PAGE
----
### Linear regressions and confidence intervals

My one remaining use of Gnumeric had been the regression statistical function which produced confidence intervals for slopes and intercepts along with p-values against a null hypothesis that either one was zero. With Gnumeric having opted to be "Linux only" in 2014, I wanted to have some of those same capabilities in cross-platform LibreOffice.org. Although the LibreOffice 5 includes a statistics add-in by default with a regression option, that option did not produce the values I sought.

The core to the solution was on board LibreOffice all along. The LINEST function, entered as an array formula produces the values necessary to generate confidence intervals.

When entered into a two by five array of cells as an array formula, the results of the function generate standard error values for the slope and intercept. The values generated by LINEST can then be used to feed other functions.

Values such as t-critical, the margin of error, bounds on the confidence intervals, and values from a test against the being zero or the y-intercept being zero are al possible. In this particular case the data has a number of problems some of which could be ameliorated and others which cannot. The data set is from a physical science class laboratory where students were using force on an x-axis to determine whether sandpaper grit, surface area, or sled weight most affected the force of sliding friction. To gain a common x-axis, the measured force was put on x and the other variables were treated as y variables.

The formulas driving the calculations can be seen above. While I was working on the above I also decided I wanted to graphically show the spread in the predicted values for y. I calculated the 95% confidence interval for the y-values.

The predicted value is the value based on the slope and intercept. The formula for the lower bound can be seen below, the upper changes only the sign.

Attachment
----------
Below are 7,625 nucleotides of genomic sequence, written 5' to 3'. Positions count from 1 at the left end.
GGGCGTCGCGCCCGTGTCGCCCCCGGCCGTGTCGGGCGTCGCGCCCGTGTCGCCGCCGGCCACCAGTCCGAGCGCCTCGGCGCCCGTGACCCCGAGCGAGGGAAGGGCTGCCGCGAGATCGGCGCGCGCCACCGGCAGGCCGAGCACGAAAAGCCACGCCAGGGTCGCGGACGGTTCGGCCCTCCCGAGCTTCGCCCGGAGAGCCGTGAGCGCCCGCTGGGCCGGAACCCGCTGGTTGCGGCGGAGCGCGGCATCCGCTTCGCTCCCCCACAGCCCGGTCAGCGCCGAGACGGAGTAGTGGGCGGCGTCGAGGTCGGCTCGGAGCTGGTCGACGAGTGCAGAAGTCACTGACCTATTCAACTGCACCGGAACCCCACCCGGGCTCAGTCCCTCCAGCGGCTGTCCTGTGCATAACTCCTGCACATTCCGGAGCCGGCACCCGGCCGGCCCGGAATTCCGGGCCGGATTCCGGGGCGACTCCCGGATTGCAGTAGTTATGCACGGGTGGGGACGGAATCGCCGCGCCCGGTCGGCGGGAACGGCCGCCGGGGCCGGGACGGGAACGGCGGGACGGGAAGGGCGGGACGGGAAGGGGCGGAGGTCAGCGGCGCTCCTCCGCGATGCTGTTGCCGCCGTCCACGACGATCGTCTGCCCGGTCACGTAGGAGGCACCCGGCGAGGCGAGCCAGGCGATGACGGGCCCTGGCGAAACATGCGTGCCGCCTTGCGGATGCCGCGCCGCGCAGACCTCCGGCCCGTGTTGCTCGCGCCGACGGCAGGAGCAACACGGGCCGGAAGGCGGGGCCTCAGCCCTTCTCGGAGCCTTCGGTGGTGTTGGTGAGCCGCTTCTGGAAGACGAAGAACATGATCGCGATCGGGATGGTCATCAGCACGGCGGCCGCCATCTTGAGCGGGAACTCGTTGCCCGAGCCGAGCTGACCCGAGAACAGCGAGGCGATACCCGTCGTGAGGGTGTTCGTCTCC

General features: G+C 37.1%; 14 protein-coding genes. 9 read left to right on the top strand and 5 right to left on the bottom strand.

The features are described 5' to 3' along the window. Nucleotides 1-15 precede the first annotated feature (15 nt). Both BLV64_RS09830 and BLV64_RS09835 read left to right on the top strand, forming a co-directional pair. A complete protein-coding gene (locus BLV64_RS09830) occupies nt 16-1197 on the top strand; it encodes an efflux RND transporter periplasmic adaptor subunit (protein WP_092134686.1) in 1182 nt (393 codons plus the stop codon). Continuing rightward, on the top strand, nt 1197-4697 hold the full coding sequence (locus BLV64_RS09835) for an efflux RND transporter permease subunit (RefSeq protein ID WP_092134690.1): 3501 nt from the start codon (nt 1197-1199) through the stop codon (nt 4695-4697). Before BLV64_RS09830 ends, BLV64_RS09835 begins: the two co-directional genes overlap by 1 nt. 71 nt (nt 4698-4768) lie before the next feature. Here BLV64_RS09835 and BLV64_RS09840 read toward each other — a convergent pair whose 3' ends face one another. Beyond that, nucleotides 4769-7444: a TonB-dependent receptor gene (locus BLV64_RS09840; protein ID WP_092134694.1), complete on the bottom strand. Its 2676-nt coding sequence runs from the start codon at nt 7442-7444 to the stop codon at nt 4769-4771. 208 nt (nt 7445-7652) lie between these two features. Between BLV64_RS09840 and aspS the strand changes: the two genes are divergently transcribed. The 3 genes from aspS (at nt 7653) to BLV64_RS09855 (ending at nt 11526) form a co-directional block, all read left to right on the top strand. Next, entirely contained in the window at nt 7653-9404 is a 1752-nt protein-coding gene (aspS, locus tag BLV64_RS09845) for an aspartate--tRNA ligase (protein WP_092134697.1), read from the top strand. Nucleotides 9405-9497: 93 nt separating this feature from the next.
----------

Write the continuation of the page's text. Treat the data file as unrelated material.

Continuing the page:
I am indebted to Charles Zaiontz' site Real Statistics Using Excel, M.G. Bulmer's Principles of Statistics, and notes on the LINEST function at Colby. All errors and misunderstandings are mine.

The core to the solution was on board LibreOffice all along. The LINEST function, entered as an array formula produces the values necessary to generate confidence intervals.

When entered into a two by five array of cells as an array formula, the results of the function generate standard error values for the slope and intercept. The values generated by LINEST can then be used to feed other functions.

Values such as t-critical, the margin of error, bounds on the confidence intervals, and values from a test against the being zero or the y-intercept being zero are al possible. In this particular case the data has a number of problems some of which could be ameliorated and others which cannot. The data set is from a physical science class laboratory where students were using force on an x-axis to determine whether sandpaper grit, surface area, or sled weight most affected the force of sliding friction. To gain a common x-axis, the measured force was put on x and the other variables were treated as y variables.

The formulas driving the calculations can be seen above. While I was working on the above I also decided I wanted to graphically show the spread in the predicted values for y. I calculated the 95% confidence interval for the y-values.

The predicted value is the value based on the slope and intercept. The formula for the lower bound can be seen below, the upper changes only the sign.

The above table permits producing a chart that shows the confidence intervals graphically.

I am indebted to Charles Zaiontz' site Real Statistics Using Excel, M.G. Bulmer's Principles of Statistics, and notes on the LINEST function at Colby. All errors and misunderstandings are mine.

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